To begin at the beginning, this is the beginning of a series of blog posts based on my learnings around the subject of Digital Humanities.
This was a static unchanging post, but now I have changed it by adding to the initial line, is this the same post, or a new post entirely. This is probably what goes to the heart of issues surrounding Digital Scholarly Editing: when a draft is amended, in this first simple case just by addition, which version is the true version.
Intuitively it would seem that the latest version must be the truth as this is closest to the context in which it is being read, but perhaps the truth is closer when we use a ‘versioning’ system, to display the amending, changing document in a timeline. This kind of argument seems quite simplistic when the document is amended in a linear, chronological and additional manner – but what about when subtraction enters the picture and deletes the initial meaning, the original context from the blog.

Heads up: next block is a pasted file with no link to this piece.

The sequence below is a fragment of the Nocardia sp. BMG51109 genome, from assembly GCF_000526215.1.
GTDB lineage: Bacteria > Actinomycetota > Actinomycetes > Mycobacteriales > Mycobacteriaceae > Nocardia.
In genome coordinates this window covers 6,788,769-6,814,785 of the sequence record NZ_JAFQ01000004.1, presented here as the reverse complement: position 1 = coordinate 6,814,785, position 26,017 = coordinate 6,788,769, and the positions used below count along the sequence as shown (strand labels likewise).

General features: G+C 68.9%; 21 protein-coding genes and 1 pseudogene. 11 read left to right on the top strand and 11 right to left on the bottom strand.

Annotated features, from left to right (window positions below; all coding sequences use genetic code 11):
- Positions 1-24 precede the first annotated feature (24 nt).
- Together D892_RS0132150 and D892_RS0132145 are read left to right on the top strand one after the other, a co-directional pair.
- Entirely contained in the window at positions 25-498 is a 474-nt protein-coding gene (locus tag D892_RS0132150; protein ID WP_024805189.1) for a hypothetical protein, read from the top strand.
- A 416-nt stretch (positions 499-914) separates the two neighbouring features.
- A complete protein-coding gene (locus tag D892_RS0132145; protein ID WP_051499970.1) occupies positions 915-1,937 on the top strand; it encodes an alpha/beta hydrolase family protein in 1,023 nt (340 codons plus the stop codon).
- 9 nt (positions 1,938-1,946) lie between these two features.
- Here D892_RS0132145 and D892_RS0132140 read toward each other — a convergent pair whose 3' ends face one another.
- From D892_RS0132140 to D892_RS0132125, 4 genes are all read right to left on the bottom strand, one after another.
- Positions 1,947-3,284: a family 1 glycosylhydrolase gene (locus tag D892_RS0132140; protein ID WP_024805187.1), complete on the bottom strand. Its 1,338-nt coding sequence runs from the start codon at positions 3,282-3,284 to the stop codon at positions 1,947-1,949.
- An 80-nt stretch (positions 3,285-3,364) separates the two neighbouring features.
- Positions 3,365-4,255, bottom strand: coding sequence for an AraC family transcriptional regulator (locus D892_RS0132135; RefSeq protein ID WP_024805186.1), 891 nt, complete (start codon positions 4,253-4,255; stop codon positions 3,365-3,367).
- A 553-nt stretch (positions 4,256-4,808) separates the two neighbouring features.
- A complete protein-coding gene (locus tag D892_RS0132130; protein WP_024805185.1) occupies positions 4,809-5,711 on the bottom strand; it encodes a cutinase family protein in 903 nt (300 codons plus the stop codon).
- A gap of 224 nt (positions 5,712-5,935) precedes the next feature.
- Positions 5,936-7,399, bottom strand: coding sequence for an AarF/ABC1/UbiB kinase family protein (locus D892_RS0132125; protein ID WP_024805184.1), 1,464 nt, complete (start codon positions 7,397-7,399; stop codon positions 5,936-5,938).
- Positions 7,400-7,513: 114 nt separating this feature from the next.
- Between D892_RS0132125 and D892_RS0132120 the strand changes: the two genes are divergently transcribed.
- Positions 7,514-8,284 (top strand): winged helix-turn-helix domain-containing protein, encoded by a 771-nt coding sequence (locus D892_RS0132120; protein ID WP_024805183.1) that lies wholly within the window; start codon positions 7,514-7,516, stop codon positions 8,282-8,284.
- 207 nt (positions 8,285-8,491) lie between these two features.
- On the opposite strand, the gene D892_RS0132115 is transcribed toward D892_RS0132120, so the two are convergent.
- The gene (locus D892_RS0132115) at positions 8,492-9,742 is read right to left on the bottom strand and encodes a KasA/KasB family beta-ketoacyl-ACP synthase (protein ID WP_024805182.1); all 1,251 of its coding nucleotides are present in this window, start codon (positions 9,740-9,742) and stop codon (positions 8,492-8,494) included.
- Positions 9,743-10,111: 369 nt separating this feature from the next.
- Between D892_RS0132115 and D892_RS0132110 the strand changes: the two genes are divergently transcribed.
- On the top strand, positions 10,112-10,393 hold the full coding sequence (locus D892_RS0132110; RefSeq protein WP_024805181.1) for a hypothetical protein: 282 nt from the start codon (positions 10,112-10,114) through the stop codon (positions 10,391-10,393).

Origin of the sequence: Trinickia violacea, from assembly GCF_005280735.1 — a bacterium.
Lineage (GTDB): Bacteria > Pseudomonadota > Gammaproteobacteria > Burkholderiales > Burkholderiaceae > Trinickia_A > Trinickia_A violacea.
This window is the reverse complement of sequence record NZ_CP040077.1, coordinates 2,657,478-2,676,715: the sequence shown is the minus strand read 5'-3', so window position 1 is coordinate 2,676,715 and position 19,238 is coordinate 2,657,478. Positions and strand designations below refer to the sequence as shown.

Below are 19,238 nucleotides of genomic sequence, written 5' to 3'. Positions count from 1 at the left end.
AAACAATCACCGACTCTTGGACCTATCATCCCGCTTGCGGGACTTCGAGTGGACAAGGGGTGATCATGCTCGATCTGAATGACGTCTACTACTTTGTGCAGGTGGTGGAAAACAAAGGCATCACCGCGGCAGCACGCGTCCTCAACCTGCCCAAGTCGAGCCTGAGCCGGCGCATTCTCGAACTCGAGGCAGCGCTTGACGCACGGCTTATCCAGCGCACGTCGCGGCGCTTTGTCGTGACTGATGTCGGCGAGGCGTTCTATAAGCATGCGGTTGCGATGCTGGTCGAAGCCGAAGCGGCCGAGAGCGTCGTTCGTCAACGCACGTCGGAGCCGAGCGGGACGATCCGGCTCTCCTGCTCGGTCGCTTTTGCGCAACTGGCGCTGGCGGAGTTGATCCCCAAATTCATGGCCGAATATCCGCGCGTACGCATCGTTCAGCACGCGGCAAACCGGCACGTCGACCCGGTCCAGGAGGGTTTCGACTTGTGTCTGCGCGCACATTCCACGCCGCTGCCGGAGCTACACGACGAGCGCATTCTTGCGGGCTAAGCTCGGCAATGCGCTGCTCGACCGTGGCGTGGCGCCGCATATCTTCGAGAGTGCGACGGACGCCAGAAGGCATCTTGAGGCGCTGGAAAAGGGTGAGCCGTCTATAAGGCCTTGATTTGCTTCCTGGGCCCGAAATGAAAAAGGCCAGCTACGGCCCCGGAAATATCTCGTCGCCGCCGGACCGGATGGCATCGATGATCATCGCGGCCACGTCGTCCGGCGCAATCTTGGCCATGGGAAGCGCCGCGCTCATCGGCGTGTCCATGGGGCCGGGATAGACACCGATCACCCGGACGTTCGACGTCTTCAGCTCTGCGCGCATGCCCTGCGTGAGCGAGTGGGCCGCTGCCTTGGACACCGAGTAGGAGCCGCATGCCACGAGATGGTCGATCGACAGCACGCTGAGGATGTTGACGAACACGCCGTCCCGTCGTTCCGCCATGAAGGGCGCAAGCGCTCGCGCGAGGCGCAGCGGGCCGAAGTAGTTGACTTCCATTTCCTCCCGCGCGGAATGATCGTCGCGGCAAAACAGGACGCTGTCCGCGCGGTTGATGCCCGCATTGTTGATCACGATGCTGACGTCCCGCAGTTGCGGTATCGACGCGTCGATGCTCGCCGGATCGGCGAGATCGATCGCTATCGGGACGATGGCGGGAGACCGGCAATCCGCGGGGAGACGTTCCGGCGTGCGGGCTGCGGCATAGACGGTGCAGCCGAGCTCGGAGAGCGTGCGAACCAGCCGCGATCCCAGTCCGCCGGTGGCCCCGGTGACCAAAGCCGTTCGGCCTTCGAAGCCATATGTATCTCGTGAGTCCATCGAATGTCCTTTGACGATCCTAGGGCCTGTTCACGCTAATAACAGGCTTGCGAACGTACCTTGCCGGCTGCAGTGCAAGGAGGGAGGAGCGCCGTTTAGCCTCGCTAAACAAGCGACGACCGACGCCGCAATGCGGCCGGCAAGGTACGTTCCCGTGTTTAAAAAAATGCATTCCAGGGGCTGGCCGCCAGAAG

If the ‘Hello World’ blog post as initially constituted gets re-written so fully that the initial post disappears, where does the truth lie in retaining it as part of a version timeline if the author obliterates it fully.
Perhaps I shall find out when future self posts again